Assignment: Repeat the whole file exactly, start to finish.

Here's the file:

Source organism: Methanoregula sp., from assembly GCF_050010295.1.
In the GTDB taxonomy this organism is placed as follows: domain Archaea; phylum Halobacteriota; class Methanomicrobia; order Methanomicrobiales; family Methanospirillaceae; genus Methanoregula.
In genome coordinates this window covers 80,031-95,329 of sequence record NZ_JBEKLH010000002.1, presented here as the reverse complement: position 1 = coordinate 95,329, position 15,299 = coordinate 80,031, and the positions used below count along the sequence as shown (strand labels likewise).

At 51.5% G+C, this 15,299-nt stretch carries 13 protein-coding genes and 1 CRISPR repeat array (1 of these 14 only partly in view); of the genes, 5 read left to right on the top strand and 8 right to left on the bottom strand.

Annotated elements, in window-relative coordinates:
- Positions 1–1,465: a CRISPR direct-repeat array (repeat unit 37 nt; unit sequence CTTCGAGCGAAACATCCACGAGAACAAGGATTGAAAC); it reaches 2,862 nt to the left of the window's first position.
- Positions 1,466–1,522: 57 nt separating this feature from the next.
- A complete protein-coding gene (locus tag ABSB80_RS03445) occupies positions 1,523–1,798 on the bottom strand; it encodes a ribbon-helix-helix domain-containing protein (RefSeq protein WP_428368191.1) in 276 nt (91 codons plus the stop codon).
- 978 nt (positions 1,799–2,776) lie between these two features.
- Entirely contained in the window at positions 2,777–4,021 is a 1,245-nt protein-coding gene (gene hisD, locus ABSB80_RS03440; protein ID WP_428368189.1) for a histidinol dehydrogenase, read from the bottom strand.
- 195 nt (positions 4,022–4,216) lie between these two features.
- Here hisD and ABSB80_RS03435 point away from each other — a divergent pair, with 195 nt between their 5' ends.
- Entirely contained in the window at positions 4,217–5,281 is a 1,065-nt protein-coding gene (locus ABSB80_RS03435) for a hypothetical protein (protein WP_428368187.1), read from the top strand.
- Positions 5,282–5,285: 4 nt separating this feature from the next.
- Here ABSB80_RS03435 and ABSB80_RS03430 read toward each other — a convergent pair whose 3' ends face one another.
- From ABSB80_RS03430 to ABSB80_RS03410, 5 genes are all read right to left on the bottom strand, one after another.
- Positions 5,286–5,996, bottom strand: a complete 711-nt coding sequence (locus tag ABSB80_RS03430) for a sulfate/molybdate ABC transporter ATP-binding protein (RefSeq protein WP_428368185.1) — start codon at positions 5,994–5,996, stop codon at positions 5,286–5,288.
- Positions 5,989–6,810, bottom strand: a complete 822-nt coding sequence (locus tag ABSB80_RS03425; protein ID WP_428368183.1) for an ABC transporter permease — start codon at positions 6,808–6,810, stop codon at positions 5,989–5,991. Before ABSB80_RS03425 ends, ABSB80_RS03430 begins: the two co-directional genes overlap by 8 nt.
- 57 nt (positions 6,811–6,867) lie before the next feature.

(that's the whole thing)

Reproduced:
Source organism: Methanoregula sp., from assembly GCF_050010295.1.
In the GTDB taxonomy this organism is placed as follows: domain Archaea; phylum Halobacteriota; class Methanomicrobia; order Methanomicrobiales; family Methanospirillaceae; genus Methanoregula.
In genome coordinates this window covers 80,031-95,329 of sequence record NZ_JBEKLH010000002.1, presented here as the reverse complement: position 1 = coordinate 95,329, position 15,299 = coordinate 80,031, and the positions used below count along the sequence as shown (strand labels likewise).

At 51.5% G+C, this 15,299-nt stretch carries 13 protein-coding genes and 1 CRISPR repeat array (1 of these 14 only partly in view); of the genes, 5 read left to right on the top strand and 8 right to left on the bottom strand.

Annotated elements, in window-relative coordinates:
- Positions 1–1,465: a CRISPR direct-repeat array (repeat unit 37 nt; unit sequence CTTCGAGCGAAACATCCACGAGAACAAGGATTGAAAC); it reaches 2,862 nt to the left of the window's first position.
- Positions 1,466–1,522: 57 nt separating this feature from the next.
- A complete protein-coding gene (locus tag ABSB80_RS03445) occupies positions 1,523–1,798 on the bottom strand; it encodes a ribbon-helix-helix domain-containing protein (RefSeq protein WP_428368191.1) in 276 nt (91 codons plus the stop codon).
- 978 nt (positions 1,799–2,776) lie between these two features.
- Entirely contained in the window at positions 2,777–4,021 is a 1,245-nt protein-coding gene (gene hisD, locus ABSB80_RS03440; protein ID WP_428368189.1) for a histidinol dehydrogenase, read from the bottom strand.
- 195 nt (positions 4,022–4,216) lie between these two features.
- Here hisD and ABSB80_RS03435 point away from each other — a divergent pair, with 195 nt between their 5' ends.
- Entirely contained in the window at positions 4,217–5,281 is a 1,065-nt protein-coding gene (locus ABSB80_RS03435) for a hypothetical protein (protein WP_428368187.1), read from the top strand.
- Positions 5,282–5,285: 4 nt separating this feature from the next.
- Here ABSB80_RS03435 and ABSB80_RS03430 read toward each other — a convergent pair whose 3' ends face one another.
- From ABSB80_RS03430 to ABSB80_RS03410, 5 genes are all read right to left on the bottom strand, one after another.
- Positions 5,286–5,996, bottom strand: a complete 711-nt coding sequence (locus tag ABSB80_RS03430) for a sulfate/molybdate ABC transporter ATP-binding protein (RefSeq protein WP_428368185.1) — start codon at positions 5,994–5,996, stop codon at positions 5,286–5,288.
- Positions 5,989–6,810, bottom strand: a complete 822-nt coding sequence (locus tag ABSB80_RS03425; protein ID WP_428368183.1) for an ABC transporter permease — start codon at positions 6,808–6,810, stop codon at positions 5,989–5,991. Before ABSB80_RS03425 ends, ABSB80_RS03430 begins: the two co-directional genes overlap by 8 nt.
- 57 nt (positions 6,811–6,867) lie before the next feature.